Did you know that your blood volume will increase 50% during pregnancy? Iron helps this increased blood volume because it is vital for formation of blood cells as well as transportation of oxygen to blood cells. Adequate iron intake is very important during pregnancy. There are two sources of iron, heme (from animal sources) and non-heme (from plant sources). Heme iron is easier to absorb by the body than non-heme iron. To aid in absorption of nonheme iron it is suggested that a good food source of Vit. C rich foods be consumed at the same time as eating iron rich plant sources.

Iron deficiency can lead to anemia. Your doctor or midwife will be checking to see if your iron levels are adequate, if they are not you may need to supplement iron. Most iron supplements are constipating, not great when you are pregnant, choose a whole food iron supplement such as Blood Builder by Megafood or Iron and Herbs by Floradix. They are non-constipating and are easily absorbed. Suggested supplementation is 30mg a day.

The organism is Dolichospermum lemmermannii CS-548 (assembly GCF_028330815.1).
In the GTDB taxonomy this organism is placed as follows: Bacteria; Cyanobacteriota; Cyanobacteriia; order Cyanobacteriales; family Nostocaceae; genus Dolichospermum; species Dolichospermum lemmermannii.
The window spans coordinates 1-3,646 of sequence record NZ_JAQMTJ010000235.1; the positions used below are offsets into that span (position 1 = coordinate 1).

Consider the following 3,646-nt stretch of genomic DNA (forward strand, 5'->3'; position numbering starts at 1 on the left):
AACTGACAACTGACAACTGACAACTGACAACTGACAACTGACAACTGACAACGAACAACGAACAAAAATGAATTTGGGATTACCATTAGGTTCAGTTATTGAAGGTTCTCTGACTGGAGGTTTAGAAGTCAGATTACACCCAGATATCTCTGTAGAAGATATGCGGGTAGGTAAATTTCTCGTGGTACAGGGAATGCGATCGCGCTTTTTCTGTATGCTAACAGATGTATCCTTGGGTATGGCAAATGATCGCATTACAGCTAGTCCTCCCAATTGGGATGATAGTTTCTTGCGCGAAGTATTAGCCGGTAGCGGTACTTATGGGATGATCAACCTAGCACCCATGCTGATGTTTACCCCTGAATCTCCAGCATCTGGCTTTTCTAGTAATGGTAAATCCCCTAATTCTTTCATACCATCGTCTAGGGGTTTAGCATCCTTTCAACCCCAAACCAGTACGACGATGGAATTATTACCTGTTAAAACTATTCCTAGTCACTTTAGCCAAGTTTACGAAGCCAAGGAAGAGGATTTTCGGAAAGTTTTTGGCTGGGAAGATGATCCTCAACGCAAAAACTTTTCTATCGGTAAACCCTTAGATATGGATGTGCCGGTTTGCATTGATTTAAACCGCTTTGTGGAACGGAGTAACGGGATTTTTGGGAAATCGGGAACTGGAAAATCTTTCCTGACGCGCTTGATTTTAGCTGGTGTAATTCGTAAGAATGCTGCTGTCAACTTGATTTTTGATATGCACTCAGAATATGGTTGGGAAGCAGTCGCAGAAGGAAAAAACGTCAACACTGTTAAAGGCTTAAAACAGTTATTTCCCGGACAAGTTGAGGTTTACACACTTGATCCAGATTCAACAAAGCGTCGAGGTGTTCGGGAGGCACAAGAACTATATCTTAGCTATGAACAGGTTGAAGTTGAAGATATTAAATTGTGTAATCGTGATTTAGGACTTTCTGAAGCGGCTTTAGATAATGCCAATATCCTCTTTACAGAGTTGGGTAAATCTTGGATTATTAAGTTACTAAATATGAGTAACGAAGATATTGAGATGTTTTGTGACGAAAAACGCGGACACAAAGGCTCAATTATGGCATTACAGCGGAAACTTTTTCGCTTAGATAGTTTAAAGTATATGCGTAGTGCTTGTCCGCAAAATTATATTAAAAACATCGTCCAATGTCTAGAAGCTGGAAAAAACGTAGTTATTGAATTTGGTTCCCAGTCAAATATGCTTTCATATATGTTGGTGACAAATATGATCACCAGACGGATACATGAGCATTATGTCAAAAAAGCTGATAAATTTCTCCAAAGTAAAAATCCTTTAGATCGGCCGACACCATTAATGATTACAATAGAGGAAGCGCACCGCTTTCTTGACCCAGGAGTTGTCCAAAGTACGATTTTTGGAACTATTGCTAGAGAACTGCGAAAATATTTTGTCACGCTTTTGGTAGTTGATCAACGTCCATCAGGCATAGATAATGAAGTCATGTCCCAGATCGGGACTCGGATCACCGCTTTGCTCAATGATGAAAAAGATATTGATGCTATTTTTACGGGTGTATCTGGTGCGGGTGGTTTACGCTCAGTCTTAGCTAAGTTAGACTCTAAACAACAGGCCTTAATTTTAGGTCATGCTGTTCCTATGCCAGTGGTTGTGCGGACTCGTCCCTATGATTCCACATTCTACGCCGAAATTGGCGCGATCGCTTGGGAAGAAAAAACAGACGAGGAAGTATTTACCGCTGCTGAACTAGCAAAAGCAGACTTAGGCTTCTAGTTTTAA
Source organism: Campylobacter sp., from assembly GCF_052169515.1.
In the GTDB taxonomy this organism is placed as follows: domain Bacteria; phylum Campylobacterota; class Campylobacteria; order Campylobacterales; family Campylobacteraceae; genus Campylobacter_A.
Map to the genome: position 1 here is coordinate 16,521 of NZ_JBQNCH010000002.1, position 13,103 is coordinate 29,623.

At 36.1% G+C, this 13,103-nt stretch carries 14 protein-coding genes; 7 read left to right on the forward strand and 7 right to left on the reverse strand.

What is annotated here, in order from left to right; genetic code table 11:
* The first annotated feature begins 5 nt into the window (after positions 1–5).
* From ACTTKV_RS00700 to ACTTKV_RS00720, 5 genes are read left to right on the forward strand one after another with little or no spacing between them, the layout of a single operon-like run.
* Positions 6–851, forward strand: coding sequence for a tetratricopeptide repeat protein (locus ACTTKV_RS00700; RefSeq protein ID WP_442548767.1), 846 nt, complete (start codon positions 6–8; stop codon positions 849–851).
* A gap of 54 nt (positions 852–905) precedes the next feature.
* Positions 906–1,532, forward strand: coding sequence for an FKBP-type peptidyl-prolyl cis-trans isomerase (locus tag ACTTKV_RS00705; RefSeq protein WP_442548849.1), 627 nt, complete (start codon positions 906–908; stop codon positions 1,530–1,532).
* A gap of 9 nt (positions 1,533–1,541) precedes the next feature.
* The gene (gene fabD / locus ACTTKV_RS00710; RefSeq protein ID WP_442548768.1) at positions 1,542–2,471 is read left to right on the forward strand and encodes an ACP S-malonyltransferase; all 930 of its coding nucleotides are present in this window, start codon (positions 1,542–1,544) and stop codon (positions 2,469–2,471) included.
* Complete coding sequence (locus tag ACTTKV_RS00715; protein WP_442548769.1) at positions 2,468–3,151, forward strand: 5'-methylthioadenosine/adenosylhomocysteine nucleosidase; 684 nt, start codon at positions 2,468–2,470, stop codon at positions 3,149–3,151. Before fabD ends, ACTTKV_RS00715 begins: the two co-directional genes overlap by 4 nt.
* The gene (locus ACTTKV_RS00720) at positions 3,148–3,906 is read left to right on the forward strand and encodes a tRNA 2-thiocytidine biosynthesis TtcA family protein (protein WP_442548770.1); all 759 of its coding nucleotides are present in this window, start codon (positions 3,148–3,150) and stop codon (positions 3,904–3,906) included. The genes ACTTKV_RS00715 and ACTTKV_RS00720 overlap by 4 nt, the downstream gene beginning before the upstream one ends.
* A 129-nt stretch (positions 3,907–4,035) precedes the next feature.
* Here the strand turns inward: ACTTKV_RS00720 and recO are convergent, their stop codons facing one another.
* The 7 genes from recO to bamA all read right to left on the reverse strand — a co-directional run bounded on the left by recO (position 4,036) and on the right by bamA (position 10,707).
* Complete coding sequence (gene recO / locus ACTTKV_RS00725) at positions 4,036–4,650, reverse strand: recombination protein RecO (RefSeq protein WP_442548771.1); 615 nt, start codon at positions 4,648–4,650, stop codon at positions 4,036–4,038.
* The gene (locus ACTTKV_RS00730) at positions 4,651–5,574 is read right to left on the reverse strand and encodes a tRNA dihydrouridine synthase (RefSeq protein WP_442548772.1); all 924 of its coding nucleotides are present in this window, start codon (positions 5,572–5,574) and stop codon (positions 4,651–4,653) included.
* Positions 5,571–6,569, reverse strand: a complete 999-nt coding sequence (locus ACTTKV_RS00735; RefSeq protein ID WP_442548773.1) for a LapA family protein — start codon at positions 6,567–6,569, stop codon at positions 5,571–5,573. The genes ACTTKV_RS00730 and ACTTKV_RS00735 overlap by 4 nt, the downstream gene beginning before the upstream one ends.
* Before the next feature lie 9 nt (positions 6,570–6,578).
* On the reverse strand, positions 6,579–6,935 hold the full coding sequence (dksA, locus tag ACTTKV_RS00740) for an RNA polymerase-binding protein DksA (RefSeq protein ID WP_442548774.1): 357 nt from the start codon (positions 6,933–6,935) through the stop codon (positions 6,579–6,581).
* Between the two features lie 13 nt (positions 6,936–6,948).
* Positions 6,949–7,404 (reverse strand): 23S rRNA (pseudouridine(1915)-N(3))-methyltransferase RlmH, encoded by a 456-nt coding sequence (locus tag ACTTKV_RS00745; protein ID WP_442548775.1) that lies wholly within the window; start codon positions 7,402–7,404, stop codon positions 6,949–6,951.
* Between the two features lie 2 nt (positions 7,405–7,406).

Tannins and caffeine in beverages such as coffee, black tea and soda pop may deplete iron.

Cooking in cast iron cookware has shown to up levels of iron in your food.

After your baby is born and you are breastfeeding you may not experience a menstrual cycle for some time, in this case your iron intake may decrease.

Food rich in iron:


Heme Iron

Bison
Chicken
Eggs
Salmon
red meat

Non-heme Iron

Blackstrap molasses
Pumpkin and sunflower seeds
Beans
Tofu
Nettles
Amaranth
Swiss Chard
Turkish apricots (unsulphured)
Dark Leafy greens
Hiziki

Vitamin D